Rapid technological advances. They’re changing everything – from the shape of centuries-old industries, to the nature of customer interactions, and the possibilities of customer experience.
Navigating this ever-shifting digital landscape is tough. Every organisation needs someone to take the lead. And, increasingly, the gauntlet is falling at the feet of the CIO.
In our new e-book we explore this seismic shift with the help of leading analysts and senior IT executives – uncovering the 5 new roles that modern CIOs must be able to play. The complete e-book is packed with actionable insights, but here’s a taster of the main ideas…
Once upon a time – really not that long ago – IT was primarily seen as a cost centre, enabling and supporting day-to-day operations, and generally allowing an organisation to get on with the business of business.
But as the possibilities of technology have expanded, so too has the remit of the IT organisation. Increasingly, the most forward-thinking companies are looking to IT to take on a more strategic side – planning new products and services, new ways to drive internal efficiencies, and new levels of customer experience.
As Gunnar Menzel, Chief Architect for Infrastructure Services at Capgemini, explains:
“Over the next couple of years corporate technology functions will move from a cost centre, that typically reports to a CFO, to a business-benefit centre where the CIO/CDO sits on the board.”
This shift places CIOs and IT leaders in a position of huge responsibility and immense opportunity.
It requires them to use – or develop – a whole new range of skills, and take on a number of new roles.
According to Gartner, nearly 40% of CIOs report they’re already leading digital transformation in their business.
Leading your organisation into a new relationship with technology is rarely easy. It means creating a persuasive vision of the future, and changing those outmoded perceptions about the nature of the IT function.
Getting everyone dreaming the same dream is only the start. The tricky part comes with making that dream a reality.
Today’s IT leaders must be expert change managers – identifying the drivers, setting the objectives, and constantly measuring and communicating progress.
They’ve also got to manage change at micro as well as a macro level. As Randy Kern, our own EVP Infrastructure Engineering, puts it:
“You need to get very crisp about the ‘from’ and the ‘to’, asking yourself what are we doing today, and what’s going to be different tomorrow. For individuals in the organisation, it’s about answering the questions, ‘Will I have a place in that new tomorrow? Will I have friends there? Will I be valued there?’”
Today, data flows into organisations from ever more sources. It’s the lifeblood of the digital business.
But with the value of data on the rise, protecting it effectively – and keeping pace with ever evolving regulations – is an ever greater challenge. Rising to it depends on IT leaders forming a close working relationship with the legal counsel. The kind that ensures risk is mitigated, and regulations observed, but still lets innovative uses of data flourish.
EY’s Stuart Orr describes this new role as follows: “[An IT leader must] be a guardian for compliance, mapping out how new technologies and sourcing strategies can be implemented with an eye on security and privacy regulation.”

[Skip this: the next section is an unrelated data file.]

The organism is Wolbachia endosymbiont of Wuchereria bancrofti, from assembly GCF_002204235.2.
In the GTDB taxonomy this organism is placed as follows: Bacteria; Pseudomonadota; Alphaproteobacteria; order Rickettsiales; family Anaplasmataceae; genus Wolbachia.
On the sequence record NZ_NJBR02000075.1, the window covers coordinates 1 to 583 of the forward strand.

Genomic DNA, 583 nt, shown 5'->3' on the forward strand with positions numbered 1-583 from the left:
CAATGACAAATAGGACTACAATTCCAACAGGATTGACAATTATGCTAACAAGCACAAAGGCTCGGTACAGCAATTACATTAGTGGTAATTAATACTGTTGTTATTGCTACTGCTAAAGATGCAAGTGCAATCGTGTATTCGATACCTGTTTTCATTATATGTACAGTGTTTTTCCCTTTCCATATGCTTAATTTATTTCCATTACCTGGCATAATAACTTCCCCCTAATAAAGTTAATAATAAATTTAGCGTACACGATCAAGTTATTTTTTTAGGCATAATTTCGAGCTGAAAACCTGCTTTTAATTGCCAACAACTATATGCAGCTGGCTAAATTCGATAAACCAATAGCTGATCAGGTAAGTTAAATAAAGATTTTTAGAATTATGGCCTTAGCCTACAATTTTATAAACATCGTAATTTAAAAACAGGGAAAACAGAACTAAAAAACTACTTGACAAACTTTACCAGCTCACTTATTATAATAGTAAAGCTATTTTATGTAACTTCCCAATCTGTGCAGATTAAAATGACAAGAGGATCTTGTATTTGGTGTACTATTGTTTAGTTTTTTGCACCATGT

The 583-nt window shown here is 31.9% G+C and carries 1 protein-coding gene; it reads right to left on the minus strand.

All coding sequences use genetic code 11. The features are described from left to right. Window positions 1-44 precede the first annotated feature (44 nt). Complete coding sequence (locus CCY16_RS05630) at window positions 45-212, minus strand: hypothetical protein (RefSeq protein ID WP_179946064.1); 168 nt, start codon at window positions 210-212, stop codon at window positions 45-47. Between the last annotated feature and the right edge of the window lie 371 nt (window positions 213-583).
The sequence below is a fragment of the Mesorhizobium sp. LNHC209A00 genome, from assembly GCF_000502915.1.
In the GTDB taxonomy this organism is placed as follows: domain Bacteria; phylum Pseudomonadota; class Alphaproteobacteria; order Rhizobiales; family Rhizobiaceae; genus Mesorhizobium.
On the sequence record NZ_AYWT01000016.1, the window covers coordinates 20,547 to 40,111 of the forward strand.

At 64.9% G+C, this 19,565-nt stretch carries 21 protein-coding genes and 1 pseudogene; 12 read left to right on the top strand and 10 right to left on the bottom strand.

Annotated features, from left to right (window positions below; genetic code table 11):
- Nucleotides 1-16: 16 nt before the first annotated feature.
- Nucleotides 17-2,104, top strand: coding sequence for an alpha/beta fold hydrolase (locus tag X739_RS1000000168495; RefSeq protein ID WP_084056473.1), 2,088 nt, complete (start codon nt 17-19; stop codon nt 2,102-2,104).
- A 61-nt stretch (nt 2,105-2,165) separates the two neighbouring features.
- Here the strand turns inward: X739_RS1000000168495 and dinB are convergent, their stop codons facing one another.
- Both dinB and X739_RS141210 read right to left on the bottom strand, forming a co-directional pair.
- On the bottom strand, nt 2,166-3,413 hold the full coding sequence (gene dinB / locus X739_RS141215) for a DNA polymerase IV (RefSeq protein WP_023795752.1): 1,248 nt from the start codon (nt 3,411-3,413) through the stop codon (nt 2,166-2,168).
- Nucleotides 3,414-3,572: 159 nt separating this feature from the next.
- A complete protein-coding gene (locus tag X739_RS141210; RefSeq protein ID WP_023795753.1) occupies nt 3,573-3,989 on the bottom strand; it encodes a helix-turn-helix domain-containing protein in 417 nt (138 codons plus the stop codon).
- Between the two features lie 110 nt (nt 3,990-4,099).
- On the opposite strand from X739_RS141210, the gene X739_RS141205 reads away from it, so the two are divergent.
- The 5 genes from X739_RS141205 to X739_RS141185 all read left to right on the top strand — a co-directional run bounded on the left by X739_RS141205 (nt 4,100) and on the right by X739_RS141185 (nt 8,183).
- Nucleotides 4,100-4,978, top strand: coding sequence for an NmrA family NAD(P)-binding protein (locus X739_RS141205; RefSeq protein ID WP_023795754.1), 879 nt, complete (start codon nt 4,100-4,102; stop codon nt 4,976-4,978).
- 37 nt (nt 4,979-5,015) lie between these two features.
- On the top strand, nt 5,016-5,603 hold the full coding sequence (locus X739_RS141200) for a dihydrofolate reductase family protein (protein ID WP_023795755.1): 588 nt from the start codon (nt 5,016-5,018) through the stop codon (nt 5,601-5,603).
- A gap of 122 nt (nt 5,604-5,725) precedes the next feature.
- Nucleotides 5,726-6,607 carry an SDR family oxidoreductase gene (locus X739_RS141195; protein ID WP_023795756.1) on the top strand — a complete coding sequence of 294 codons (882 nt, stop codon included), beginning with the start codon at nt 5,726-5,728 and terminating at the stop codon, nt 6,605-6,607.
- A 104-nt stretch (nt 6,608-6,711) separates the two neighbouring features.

Leading an organisation through its digital transformation isn’t just about embracing new, ‘innovative’ technology like mobile apps. (Though that’s sure to be a part of it.) It’s about changing your systems and processes, and making innovation a part of how you operate.
According to Thomas Lee-Warren, Director of the Technology Group at Royal Mail, it’s up to CIOs to ensure innovation is given the attention it’s due:
“Technology leaders must seek out their innovators, otherwise a business will find itself replacing clunky slow processes with slightly faster clunky processes and the opportunity to 'pivot' through insight has been lost.”
Turning innovation into action, before the competition? That requires being able to move fast.
One way to drive agility is to empower everyone – from IT, to marketers, salespeople, customer service reps and finance officers – with the chance to build apps, and improve workflows.
Such empowerment can translate into huge value for a business. IDC recently projected that companies using Salesforce App Cloud will realise business benefits worth an annual average of $242,272 per 100 users over 5 years.
Agility also depends on connecting everyone to communicate in simple, efficient ways. Accenture CIO, Andrew Wilson, reports that:
“The most exciting times are when we put technology in the hands of our people: things that become part of global processes of sales, analytics and insights, like accounting and distribution. Within Accenture, we’ve established mobile, social and collaborative platforms that connect our employees and allow them to share ideas more easily than ever.”
Are CIOs and IT leaders up to the task? Certainly. In fact, they’re exactly the smart, technical, creative, people organisations desperately need in this time of rapid change. As our own Randy Kern puts it:
“IT must tell the story, and help the rest of the company dream a little bit about what that digital corporation could look like. And I’d argue they’re well-equipped to do it. Folks in IT and technology tend to be fairly creative. We call computer science a science, but it’s really equal parts arts and science in CS and in IT.”
Remember to check out the full e-book, and hear more from everyone quoted above, plus fresh insights from 451 Research and the Confederation of British Industry.